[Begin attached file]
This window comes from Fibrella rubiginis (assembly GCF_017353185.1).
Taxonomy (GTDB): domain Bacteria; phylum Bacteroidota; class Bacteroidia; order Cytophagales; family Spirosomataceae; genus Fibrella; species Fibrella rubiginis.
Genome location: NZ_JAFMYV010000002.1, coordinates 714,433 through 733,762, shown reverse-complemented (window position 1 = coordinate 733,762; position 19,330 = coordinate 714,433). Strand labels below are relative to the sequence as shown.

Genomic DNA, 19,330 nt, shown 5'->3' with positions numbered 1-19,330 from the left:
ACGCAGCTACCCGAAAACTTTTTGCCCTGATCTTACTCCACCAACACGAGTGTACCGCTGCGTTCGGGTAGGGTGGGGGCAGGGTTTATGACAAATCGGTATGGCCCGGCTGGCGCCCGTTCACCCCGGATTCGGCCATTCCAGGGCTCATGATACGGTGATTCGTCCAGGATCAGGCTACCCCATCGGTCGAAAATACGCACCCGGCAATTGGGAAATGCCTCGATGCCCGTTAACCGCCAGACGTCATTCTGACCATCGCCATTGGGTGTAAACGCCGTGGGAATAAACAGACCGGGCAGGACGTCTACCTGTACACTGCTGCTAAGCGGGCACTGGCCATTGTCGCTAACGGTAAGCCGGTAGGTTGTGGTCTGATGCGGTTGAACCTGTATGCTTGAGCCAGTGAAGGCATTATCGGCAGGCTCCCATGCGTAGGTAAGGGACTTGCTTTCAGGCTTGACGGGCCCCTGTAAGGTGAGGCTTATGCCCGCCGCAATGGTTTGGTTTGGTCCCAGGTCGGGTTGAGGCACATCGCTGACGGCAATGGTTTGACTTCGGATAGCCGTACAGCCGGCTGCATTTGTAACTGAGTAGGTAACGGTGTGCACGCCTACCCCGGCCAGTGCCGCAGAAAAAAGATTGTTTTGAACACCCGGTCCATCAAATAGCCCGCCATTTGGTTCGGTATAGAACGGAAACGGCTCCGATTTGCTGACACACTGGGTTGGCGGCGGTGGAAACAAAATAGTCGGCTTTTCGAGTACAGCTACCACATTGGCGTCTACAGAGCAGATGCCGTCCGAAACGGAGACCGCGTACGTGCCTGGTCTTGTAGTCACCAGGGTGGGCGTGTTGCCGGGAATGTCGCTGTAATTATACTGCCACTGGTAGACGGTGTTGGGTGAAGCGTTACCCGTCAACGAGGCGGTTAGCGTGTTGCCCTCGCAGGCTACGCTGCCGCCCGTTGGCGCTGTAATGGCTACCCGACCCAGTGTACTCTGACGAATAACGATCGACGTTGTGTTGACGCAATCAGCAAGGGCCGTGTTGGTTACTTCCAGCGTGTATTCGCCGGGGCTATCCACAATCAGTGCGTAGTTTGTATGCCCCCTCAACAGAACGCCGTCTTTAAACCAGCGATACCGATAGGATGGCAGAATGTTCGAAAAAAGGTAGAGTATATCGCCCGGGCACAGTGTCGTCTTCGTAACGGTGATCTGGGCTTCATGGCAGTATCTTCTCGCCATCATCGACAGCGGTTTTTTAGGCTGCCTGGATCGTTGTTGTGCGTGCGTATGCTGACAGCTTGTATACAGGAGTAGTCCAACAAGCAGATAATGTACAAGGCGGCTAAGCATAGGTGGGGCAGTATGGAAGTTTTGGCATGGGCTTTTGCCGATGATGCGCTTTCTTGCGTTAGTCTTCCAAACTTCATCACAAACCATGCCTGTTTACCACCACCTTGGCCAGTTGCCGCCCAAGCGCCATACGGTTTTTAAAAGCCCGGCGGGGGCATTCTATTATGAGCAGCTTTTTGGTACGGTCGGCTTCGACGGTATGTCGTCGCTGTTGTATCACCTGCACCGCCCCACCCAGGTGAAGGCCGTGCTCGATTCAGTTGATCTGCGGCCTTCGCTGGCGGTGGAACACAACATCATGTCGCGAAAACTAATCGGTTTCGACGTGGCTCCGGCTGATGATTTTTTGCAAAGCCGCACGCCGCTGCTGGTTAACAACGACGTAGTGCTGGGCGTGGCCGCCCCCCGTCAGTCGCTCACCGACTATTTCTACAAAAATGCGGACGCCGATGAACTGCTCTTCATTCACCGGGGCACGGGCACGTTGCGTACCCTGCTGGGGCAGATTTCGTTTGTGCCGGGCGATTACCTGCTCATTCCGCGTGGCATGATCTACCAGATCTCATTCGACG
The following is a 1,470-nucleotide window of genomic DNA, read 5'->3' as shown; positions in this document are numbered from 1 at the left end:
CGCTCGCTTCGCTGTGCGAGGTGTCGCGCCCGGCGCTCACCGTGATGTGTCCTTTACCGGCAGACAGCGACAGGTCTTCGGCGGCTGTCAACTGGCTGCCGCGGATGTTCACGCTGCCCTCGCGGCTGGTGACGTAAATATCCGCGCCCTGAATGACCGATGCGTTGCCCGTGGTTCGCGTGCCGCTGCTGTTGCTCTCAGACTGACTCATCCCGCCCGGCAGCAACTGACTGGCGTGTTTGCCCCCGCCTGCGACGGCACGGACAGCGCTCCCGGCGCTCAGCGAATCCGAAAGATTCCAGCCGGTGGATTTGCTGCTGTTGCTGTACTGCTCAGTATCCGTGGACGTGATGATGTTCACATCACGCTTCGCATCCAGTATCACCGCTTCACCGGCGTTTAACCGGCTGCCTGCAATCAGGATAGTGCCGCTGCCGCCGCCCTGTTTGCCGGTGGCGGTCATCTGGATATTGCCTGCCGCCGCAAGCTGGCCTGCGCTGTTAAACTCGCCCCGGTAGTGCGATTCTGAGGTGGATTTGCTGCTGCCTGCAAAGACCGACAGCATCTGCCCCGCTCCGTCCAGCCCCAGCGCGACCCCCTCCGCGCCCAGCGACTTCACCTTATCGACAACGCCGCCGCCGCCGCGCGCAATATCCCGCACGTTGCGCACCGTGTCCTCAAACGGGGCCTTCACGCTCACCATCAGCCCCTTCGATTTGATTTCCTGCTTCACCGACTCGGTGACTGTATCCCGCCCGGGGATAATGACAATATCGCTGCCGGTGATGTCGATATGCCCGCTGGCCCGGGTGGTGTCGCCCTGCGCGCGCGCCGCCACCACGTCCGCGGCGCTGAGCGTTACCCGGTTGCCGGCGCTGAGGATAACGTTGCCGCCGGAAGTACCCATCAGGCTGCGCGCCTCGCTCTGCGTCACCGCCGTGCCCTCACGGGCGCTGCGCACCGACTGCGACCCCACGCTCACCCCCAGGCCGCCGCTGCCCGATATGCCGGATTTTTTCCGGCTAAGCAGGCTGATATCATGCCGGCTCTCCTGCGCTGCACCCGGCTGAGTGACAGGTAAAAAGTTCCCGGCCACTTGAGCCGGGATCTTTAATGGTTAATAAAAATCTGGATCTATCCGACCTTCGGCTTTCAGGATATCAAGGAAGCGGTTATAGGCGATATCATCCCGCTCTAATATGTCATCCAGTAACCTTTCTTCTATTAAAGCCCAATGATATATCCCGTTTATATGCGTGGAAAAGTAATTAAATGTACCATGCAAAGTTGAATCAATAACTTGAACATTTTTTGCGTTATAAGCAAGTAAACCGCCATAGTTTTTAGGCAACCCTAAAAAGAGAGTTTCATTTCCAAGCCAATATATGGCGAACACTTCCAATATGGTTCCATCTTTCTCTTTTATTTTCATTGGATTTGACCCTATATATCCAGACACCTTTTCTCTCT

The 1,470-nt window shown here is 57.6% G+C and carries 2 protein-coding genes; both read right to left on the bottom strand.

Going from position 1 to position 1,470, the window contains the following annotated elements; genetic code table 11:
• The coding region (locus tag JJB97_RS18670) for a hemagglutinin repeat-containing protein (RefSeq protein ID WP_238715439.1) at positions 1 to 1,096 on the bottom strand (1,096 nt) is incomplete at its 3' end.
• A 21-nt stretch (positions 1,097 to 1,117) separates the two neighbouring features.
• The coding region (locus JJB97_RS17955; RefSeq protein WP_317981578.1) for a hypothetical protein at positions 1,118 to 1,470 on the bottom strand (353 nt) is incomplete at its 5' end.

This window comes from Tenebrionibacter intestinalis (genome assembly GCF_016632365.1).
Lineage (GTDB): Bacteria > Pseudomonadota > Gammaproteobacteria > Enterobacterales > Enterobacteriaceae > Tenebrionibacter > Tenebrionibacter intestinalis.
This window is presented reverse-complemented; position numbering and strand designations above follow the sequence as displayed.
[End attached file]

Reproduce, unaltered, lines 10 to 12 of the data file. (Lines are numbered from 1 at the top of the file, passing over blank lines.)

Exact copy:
• The coding region (locus tag JJB97_RS18670) for a hemagglutinin repeat-containing protein (RefSeq protein ID WP_238715439.1) at positions 1 to 1,096 on the bottom strand (1,096 nt) is incomplete at its 3' end.
• A 21-nt stretch (positions 1,097 to 1,117) separates the two neighbouring features.
• The coding region (locus JJB97_RS17955; RefSeq protein WP_317981578.1) for a hypothetical protein at positions 1,118 to 1,470 on the bottom strand (353 nt) is incomplete at its 5' end.